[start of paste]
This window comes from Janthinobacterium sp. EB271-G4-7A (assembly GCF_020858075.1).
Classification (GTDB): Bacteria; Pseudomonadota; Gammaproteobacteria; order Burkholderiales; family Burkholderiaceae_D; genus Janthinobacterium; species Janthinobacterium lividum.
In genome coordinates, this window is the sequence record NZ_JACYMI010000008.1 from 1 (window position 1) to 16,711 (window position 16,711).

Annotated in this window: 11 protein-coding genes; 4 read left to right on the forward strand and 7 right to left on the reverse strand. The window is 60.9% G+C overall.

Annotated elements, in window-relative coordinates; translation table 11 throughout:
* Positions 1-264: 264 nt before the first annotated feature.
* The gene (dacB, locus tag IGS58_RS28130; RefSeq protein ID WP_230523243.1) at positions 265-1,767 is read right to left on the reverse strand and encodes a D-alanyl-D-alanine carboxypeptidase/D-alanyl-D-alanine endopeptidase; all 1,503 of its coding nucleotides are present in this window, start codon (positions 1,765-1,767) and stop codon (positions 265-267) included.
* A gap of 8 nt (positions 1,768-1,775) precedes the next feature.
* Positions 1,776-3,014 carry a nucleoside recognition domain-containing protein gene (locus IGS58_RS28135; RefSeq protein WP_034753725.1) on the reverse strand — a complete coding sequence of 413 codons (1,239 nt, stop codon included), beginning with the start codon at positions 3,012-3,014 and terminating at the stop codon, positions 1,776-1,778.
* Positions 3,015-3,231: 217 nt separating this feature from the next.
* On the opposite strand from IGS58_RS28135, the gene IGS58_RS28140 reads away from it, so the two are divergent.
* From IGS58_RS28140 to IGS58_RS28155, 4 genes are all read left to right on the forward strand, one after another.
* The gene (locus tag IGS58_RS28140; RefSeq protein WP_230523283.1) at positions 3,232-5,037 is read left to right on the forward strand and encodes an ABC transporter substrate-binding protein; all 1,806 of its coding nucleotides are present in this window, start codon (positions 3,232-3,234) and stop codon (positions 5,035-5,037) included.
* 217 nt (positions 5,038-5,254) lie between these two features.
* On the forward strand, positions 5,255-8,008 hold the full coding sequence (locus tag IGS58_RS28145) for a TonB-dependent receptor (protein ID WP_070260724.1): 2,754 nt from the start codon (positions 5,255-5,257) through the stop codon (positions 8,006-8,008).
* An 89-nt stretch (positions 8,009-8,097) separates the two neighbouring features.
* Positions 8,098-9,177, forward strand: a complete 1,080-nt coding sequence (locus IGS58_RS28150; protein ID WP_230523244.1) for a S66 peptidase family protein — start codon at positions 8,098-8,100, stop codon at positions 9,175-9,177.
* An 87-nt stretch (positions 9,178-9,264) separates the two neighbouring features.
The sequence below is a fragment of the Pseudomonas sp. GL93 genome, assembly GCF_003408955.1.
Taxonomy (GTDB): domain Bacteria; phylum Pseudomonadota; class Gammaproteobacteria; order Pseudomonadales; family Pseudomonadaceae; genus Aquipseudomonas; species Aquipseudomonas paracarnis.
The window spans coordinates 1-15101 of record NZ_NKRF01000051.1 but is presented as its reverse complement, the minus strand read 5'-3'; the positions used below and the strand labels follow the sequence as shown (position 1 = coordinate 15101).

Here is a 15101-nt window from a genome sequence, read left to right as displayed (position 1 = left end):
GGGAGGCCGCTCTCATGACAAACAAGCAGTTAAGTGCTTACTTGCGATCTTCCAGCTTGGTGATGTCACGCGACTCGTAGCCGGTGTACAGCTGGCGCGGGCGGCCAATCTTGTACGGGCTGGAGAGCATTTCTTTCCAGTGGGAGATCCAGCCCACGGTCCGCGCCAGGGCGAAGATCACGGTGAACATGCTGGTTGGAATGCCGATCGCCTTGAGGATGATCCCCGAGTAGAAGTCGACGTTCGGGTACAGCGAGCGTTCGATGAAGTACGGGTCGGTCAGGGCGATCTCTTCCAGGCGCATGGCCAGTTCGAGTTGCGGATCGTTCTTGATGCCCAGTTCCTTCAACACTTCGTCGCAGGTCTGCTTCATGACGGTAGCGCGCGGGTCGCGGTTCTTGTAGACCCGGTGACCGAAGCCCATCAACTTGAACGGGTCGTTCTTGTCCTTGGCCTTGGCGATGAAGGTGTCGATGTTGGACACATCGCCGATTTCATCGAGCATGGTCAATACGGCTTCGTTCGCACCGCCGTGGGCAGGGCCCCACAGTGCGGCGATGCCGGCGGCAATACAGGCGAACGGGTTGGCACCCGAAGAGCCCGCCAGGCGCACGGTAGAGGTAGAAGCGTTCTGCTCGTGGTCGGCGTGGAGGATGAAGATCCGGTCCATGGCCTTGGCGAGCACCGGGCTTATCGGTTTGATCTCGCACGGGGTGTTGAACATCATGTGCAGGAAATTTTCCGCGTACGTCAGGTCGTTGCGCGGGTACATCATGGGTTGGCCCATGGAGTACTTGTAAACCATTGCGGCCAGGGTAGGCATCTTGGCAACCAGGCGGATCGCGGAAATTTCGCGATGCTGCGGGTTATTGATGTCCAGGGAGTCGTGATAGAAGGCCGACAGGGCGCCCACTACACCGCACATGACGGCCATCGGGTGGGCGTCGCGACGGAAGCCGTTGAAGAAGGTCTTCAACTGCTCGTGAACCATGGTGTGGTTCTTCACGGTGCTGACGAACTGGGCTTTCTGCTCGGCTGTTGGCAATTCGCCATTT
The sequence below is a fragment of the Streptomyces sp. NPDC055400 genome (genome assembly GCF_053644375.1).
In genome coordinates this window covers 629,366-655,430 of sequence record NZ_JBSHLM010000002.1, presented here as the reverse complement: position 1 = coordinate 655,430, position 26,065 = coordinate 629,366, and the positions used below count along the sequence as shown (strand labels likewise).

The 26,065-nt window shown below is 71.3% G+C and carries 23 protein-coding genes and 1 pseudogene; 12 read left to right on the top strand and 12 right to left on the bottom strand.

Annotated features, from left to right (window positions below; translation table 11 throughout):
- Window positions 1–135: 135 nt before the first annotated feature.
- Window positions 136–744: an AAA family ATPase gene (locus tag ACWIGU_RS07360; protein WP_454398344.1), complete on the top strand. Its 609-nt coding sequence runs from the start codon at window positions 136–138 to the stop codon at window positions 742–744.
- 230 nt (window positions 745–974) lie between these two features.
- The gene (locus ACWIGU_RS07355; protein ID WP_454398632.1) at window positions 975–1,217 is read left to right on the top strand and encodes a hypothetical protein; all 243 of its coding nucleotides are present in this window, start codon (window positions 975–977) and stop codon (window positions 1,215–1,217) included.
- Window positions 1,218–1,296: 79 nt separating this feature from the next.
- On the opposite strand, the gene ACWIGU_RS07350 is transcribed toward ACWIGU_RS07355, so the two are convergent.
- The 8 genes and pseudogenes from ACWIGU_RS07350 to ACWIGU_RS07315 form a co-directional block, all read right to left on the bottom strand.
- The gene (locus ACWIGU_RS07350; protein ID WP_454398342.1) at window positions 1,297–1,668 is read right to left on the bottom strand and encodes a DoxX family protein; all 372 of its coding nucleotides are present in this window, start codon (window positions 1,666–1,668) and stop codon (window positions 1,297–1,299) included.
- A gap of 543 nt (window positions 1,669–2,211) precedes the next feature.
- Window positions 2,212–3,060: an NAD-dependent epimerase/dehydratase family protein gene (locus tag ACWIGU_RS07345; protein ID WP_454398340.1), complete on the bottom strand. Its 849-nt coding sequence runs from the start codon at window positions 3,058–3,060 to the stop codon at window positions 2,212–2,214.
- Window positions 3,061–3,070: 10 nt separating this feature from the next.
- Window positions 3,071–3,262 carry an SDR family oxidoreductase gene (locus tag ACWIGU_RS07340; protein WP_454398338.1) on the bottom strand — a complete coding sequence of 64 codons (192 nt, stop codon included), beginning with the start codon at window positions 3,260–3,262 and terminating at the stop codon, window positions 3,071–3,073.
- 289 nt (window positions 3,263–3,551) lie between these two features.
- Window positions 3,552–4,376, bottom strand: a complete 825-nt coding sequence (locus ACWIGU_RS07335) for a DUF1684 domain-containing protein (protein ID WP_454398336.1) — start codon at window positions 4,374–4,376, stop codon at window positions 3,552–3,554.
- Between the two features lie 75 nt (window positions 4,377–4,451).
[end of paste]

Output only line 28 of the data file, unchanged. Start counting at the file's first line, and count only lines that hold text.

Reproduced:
- Window positions 1–135: 135 nt before the first annotated feature.